Cameras - No One Watching
- Ted and Kathy Ptak were coming home from a late dinner a few days before Christmas when a pickpocket lifted Ted's wallet as they were boarding the CTA's Blue Line at the Jackson Street station.
- Ted, you see, is a veteran Chicago Police officer who was off duty and unarmed on the night in question. As a police officer, he was pretty confident the pickpockets could be caught -- especially with an assist from the new surveillance cameras the CTA has been installing at mass transit stations throughout the city as part of the big Homeland Security push.
Ted figured that would be enough to get somebody to make sure the video was preserved for a follow-up investigation.
It wasn't until a detective did contact him -- three weeks later -- that Ted was told nobody had put a hold on the video and now it was too late. It had been recorded over. Ted couldn't identify his assailants from photo lineups of known pickpockets. Basically, the investigation was at a dead end from the point it started.
And that really ticked off Kathy Ptak, who did something the wives of police officers don't normally do, that is, complain to the press.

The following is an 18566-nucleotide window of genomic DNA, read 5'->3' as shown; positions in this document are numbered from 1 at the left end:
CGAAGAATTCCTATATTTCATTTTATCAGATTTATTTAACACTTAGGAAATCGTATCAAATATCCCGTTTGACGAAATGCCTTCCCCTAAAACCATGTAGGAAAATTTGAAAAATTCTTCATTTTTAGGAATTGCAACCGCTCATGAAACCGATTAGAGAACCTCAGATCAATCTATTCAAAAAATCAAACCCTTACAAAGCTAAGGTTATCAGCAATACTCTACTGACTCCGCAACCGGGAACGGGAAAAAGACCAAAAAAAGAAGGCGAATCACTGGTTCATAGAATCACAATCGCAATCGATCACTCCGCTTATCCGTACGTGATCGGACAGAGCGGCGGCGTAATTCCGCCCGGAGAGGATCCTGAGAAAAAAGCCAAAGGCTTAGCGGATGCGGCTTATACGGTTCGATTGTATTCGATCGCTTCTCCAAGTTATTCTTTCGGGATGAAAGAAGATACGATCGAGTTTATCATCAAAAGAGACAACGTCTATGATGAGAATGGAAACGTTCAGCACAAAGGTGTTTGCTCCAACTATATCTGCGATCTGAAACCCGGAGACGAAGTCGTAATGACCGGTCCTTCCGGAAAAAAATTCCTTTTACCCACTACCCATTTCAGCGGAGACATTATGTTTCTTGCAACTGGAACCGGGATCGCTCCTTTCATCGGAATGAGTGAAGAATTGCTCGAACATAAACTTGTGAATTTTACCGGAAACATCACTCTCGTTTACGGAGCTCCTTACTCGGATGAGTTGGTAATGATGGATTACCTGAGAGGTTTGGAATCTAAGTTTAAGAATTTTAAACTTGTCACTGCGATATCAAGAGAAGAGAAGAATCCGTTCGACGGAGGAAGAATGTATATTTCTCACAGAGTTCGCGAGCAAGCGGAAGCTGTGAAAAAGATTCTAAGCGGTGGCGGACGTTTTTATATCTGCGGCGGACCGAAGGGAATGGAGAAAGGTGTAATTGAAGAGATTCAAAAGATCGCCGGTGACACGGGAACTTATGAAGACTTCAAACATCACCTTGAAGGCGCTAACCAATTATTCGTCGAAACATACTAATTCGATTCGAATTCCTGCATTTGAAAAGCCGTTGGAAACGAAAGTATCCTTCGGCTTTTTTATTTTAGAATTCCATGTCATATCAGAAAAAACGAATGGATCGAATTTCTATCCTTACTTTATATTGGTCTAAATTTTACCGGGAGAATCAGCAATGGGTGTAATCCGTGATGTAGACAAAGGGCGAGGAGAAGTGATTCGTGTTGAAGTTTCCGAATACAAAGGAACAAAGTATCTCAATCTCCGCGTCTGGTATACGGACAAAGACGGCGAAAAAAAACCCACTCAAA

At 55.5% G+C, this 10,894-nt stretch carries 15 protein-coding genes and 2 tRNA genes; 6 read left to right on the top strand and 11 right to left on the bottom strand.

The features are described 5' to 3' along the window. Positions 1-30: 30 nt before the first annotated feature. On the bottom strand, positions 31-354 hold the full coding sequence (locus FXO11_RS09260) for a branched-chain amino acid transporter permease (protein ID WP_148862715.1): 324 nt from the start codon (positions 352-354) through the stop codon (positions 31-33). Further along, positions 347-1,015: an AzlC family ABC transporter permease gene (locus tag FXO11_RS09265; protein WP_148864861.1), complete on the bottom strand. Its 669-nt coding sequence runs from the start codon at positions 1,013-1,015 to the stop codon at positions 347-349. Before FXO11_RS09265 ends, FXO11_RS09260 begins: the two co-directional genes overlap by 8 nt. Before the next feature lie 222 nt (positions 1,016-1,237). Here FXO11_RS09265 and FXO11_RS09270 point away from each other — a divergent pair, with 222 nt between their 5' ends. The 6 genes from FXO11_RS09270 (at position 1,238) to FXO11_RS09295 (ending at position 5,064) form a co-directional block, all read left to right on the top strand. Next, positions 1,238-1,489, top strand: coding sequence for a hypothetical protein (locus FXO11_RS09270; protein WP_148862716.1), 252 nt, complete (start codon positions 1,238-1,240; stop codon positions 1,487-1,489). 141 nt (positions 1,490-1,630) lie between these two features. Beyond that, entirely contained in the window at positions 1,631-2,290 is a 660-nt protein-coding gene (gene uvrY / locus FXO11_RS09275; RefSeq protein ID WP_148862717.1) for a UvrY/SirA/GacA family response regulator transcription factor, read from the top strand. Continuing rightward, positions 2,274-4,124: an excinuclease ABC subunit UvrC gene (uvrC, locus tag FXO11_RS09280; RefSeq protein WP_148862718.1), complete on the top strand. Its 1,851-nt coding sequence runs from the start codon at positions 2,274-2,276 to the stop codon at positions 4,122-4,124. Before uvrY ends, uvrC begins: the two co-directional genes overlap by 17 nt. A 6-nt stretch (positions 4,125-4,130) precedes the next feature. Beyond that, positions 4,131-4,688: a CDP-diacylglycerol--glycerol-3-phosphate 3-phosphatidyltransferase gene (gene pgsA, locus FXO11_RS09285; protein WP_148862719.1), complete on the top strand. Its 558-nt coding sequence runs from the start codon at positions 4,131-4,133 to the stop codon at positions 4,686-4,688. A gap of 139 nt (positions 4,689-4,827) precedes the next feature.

In particular, Kathy wondered why we're spending all this money to install these cameras if they aren't being put to proper use.
These cameras are merely flashy devices that the mayor and aldercreatures throw up on poles so that citizens feel that someone is watching over them when the police are out of sight. We know that district teams are required to run POD missions daily, but the cameras are limited by being fixed in place and dope boys merely have to move around a corner to operate with impunity. Then you have these other cameras run by other agencies that have just about no capability to be monitored live and re-record over themselves within a day or less if holds aren't put on tapes. The camera's purpose isn't to record crime - it's to make the camera manufacturers rich.
Career advice to the next ambitious up and coming mayoral Chief of Staff - figure out a program by which you can collect, analyze, process, sort and store all the camera feeds from all the city agencies that run cameras. You're going to need storage capacity in the magnitudes of several terabytes per month. Just credit SCC for the idea.